Members of trade unions join Occupy Wall Street protesters as they rally in Foley Square on October 5, 2011 in New York. - 

Jeremy Hobson: Wisconsin's governor will keep his job. Republican Scott Walker won the recall election there yesterday. That win has political implications, but it also says a lot about organized labor. Unions led the push for the recall vote after Walker trimmed their power in the state.

Marketplace's David Gura reports on what the election result means for the labor movement.

David Gura: The recall vote attracted national attention because of its connection to labor issues and government spending. And all that attention led to big donations. Millions of dollars, and a lot of that came from outside the Badger State.

UC Berkeley Professor Harley Shaiken specializes in labor issues.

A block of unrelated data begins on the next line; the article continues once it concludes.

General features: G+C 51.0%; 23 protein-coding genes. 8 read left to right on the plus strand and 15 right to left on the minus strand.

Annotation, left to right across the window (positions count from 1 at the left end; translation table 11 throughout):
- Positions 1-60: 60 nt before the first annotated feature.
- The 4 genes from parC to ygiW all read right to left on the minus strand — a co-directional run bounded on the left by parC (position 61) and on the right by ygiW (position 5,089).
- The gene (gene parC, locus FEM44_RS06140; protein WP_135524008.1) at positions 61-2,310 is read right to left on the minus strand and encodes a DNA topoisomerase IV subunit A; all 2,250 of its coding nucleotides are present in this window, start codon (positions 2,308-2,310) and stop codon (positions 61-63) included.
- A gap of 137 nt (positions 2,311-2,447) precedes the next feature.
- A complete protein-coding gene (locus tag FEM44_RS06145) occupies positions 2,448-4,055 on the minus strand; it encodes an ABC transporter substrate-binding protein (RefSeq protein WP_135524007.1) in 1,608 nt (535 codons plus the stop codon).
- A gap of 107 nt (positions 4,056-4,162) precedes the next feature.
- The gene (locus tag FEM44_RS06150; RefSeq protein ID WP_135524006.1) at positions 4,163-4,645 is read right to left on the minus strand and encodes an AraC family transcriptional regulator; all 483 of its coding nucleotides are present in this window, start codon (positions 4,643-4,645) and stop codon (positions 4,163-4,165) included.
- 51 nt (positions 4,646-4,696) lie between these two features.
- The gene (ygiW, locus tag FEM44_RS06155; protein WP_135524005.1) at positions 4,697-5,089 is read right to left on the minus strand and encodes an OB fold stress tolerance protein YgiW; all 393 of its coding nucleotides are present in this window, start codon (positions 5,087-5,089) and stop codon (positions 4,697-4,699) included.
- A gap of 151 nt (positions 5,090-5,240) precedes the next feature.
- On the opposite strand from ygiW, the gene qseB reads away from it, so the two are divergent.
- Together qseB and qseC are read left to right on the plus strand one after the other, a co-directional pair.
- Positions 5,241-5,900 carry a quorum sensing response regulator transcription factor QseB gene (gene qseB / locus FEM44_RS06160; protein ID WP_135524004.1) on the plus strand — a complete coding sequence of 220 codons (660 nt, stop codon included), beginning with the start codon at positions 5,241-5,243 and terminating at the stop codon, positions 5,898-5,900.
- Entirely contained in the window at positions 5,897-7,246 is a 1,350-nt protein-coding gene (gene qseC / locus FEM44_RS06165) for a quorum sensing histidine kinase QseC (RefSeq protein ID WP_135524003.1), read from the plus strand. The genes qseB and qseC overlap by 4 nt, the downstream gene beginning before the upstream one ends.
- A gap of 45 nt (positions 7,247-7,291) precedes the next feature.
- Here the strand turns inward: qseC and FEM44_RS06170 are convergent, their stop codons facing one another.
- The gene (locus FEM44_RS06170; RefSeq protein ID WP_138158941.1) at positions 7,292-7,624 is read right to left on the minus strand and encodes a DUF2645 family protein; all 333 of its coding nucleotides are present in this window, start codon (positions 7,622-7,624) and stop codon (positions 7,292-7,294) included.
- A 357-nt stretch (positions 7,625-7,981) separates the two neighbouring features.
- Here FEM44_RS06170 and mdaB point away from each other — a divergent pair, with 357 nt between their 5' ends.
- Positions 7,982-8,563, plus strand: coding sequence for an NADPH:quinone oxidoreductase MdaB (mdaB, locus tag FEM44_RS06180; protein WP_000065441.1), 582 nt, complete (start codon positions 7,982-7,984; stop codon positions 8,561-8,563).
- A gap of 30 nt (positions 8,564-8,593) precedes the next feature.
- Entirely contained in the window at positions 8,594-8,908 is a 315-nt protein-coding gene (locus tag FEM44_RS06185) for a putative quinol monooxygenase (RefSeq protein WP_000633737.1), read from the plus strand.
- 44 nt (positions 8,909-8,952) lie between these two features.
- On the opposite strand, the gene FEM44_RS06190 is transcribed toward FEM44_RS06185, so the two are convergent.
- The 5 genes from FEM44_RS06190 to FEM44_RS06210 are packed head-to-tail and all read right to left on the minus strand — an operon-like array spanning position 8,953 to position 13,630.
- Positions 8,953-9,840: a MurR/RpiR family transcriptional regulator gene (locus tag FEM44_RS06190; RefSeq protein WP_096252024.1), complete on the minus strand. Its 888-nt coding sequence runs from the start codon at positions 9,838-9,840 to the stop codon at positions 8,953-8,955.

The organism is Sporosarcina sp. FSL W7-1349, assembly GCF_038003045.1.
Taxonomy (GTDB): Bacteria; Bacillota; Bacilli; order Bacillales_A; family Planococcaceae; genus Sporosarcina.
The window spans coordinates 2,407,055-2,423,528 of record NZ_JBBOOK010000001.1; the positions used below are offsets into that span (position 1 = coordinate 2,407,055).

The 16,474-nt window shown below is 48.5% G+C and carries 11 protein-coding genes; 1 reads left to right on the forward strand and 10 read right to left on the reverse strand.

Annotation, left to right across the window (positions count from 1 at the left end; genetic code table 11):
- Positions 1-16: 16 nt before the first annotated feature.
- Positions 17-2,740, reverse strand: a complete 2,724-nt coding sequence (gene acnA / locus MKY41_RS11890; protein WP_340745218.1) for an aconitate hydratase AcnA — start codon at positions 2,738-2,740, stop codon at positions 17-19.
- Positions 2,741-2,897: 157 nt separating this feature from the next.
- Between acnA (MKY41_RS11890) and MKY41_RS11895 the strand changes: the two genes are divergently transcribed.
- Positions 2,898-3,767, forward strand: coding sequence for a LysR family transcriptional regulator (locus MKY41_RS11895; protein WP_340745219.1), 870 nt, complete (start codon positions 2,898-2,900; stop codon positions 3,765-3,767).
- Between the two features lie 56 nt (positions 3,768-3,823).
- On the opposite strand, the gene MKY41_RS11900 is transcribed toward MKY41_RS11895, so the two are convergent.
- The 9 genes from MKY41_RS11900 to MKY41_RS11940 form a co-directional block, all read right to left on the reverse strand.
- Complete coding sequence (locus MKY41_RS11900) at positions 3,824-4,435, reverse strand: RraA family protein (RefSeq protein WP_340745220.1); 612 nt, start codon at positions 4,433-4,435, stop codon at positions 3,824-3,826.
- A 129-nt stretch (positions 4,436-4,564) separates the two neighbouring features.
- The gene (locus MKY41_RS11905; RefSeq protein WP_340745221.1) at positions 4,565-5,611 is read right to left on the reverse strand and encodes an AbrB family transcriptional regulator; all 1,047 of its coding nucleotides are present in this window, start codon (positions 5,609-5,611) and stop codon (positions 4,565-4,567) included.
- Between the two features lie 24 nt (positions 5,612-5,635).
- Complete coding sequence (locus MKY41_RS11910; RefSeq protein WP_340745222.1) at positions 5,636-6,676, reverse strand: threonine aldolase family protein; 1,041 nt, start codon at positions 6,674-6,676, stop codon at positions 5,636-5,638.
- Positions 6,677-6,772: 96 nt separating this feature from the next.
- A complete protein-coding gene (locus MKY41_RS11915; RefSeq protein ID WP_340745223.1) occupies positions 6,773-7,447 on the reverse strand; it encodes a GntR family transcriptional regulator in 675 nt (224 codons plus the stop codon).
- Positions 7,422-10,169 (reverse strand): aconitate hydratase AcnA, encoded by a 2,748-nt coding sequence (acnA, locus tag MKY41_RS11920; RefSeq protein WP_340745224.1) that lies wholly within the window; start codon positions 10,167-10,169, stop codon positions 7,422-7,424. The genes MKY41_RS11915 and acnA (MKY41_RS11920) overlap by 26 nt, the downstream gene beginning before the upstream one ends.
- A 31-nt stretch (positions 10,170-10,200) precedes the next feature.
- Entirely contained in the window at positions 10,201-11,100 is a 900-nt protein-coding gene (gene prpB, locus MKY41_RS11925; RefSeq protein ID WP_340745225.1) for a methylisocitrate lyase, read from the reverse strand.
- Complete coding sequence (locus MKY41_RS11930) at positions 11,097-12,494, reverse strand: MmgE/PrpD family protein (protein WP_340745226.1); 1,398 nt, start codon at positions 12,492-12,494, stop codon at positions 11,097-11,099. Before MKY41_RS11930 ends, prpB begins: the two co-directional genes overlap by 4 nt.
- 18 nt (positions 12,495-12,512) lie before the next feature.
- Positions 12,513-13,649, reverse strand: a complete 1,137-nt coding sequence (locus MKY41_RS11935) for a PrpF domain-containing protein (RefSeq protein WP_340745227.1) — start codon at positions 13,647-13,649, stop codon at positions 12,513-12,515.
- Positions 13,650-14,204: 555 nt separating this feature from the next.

Harley Shaiken: Unions poured considerable resources into this recall fight, but they were no match on the dollar front with the kind of money Governor Walker was able to tap into.

Groups supporting Walker outspent groups supporting his opponent three-to-one. Walker cut collective bargaining rights for public workers to try to shore up the state's deficit. That's something other politicians in other states have considered in these tough economic times. And last night's results may give them more confidence in their ability to enact tough reforms.

Harley Shaiken says last night was a big blow to labor, but they'll live to fight another day.

Shaiken: Scott Walker has retained his job, but he faces an energized labor movement two years down the road.

That's when the governor is up for reelection, and Shaiken says Walker's victory in Wisconsin may energize union voters nationwide.

In Washington, I'm David Gura for Marketplace.

Follow David Gura at @davidgura